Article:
Amandla Stenberg has been on the big screen since she was 12-years-old, playing Rue in The Hunger Games and then continuing to work and become the great actress we’ve come to know and love. Most recently, Stenberg shared an intimate essay with InStyle about something that affects many black women — hair and hair acceptance.
Amandla touches on being "endlessly frustrated by her hair" and praying to God every night for looser, wavier curls like her sister — she thought of her sister’s hair as 'princess hair.' Stenberg wore her natural hair in a fro’ and twists until she was ten. Once she hit ten-years-old, she dealt with the complex of having to attend a predominantly white school in which boys would tell her that her hair wasn’t cute, "even when it was twisted." This led her to chemically processing her hair, which was a quick fix that led to permanent damage.
As her career began in 2012, while she was in The Hunger Games, the actress and activist mentioned that the styling team on the film didn’t know what to do with her hair:
"Between every take they’d drench my hair with water and try to pat it down or make it look less 'frizzy.' As a result my hair was soaking wet the entire time. They also openly expressed frustration about how it was too challenging. I wasn’t all that self-conscious, but I remember very clearly feeling that my hair wasn’t acceptable, that something was wrong with it."
There did come a point in which Stenberg began loving her hair — at 16, she got a curly cut which brought out her natural curls in the best of ways. According to Stenberg, it was definitely a game-changer for her.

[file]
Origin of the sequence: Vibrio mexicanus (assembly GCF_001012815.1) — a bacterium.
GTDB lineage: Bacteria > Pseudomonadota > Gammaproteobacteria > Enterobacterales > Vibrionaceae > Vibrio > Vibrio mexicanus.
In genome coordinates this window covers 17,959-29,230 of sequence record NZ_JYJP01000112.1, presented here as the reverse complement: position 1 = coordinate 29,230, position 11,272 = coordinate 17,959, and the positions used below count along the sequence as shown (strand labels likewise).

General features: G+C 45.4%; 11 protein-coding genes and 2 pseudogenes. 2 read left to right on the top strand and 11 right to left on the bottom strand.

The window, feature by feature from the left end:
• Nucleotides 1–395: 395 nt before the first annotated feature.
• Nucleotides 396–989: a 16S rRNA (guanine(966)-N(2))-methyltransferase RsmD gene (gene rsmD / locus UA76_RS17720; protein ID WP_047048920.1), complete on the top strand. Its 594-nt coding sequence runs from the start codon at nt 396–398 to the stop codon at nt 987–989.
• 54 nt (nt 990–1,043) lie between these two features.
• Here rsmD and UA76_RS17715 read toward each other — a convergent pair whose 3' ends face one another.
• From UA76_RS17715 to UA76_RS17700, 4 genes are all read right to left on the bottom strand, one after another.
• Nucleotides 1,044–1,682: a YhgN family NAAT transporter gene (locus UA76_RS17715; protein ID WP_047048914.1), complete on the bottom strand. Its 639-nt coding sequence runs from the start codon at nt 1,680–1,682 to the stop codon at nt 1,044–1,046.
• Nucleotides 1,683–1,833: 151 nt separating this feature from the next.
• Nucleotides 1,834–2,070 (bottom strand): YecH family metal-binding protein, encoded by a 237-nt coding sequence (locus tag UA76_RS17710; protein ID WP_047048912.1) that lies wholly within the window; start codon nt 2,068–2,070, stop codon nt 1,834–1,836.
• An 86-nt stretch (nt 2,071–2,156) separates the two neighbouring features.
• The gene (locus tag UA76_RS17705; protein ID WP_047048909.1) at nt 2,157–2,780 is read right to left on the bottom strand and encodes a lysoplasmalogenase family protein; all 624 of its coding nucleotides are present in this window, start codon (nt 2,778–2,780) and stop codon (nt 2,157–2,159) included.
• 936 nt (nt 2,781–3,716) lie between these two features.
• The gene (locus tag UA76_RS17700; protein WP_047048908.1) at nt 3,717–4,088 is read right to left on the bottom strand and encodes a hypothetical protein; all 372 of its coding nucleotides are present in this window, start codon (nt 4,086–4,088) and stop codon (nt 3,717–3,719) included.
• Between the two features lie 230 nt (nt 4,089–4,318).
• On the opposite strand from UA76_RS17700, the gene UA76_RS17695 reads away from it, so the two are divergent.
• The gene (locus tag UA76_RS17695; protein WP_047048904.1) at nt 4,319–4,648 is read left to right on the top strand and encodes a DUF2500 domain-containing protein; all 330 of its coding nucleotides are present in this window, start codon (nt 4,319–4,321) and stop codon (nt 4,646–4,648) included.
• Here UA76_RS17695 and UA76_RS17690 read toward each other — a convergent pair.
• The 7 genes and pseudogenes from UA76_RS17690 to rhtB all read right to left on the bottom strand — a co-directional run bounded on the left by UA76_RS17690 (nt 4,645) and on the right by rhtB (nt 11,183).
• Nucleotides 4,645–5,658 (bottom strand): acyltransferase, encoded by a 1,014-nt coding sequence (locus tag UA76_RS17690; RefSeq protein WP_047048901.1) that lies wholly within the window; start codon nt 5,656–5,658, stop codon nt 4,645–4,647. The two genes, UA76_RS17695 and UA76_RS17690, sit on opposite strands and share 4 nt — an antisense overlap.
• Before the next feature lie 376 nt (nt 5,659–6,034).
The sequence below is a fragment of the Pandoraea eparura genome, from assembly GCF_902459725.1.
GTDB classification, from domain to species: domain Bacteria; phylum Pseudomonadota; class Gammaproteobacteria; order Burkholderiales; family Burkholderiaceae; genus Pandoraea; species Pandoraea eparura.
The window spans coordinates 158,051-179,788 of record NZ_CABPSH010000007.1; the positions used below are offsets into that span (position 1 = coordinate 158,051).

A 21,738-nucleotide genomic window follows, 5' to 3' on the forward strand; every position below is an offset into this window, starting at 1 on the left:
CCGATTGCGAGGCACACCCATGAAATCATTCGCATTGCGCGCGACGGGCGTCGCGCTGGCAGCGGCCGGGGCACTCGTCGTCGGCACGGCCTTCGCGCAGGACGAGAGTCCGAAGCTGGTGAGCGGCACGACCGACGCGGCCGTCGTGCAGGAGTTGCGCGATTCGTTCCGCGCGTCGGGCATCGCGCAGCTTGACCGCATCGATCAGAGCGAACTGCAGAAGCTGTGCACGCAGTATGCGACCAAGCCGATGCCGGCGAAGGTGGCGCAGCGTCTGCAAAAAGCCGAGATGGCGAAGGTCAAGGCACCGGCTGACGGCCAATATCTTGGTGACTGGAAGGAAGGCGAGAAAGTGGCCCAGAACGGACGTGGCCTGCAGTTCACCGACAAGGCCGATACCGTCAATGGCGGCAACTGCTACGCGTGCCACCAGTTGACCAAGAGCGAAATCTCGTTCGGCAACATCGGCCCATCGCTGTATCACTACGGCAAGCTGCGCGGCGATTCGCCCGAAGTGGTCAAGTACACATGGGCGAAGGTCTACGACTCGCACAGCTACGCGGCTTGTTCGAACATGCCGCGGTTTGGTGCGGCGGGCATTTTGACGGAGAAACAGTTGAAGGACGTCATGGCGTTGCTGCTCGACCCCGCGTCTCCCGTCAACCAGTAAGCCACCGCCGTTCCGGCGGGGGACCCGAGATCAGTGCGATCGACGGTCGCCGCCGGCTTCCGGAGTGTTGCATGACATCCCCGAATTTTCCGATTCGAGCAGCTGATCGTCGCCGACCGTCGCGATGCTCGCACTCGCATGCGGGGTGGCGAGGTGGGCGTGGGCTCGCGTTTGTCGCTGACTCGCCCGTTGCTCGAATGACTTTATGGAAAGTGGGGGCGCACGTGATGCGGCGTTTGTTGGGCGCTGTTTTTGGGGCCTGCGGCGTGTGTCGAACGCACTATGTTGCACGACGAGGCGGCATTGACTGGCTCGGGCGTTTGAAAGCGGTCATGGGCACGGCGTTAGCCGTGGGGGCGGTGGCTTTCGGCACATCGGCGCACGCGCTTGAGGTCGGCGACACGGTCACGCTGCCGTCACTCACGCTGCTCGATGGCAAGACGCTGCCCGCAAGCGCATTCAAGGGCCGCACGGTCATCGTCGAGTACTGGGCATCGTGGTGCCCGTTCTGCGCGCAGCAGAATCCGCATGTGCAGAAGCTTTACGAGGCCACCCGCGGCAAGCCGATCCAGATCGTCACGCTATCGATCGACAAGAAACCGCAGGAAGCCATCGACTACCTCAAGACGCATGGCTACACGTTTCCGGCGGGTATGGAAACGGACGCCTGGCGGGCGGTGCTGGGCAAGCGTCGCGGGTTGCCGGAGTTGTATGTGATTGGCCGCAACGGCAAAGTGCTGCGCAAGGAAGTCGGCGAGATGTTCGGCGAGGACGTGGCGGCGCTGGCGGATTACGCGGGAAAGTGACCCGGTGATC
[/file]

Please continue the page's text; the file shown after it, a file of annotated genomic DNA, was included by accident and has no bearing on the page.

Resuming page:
"At first I had a very big, curly ’fro that kind of became a symbol of my self-acceptance. It was me loving my blackness: It was the hair growing out of my head, so there was nothing wrong with that! As soon as I got tired of that [look] being my identity, I cut my hair shorter. I was curious how that might affect people’s perception of my gender too, so I kept cutting it shorter and shorter. I wanted a hairstyle that felt less feminine," she shared with InStyle.
One of her most recent films, Where Hands Touch, required her to play a biracial teen in Nazi Germany in which she would have to shave her head. This was something she agreed to almost instantly.
"Shaving my head was wild. I felt a sense of complete neutrality. It was so freeing. This summer I came out as gay, and I must say, having no hair made me feel even more comfortable with my gender and sexuality," said Stenberg about her newest cut and gender roles.
With the sense of freedom she’s gained from cutting her hair, Stenberg seems excited to see what comes next for her crown. Most of all, she’s happy that it's ultimately her decision.
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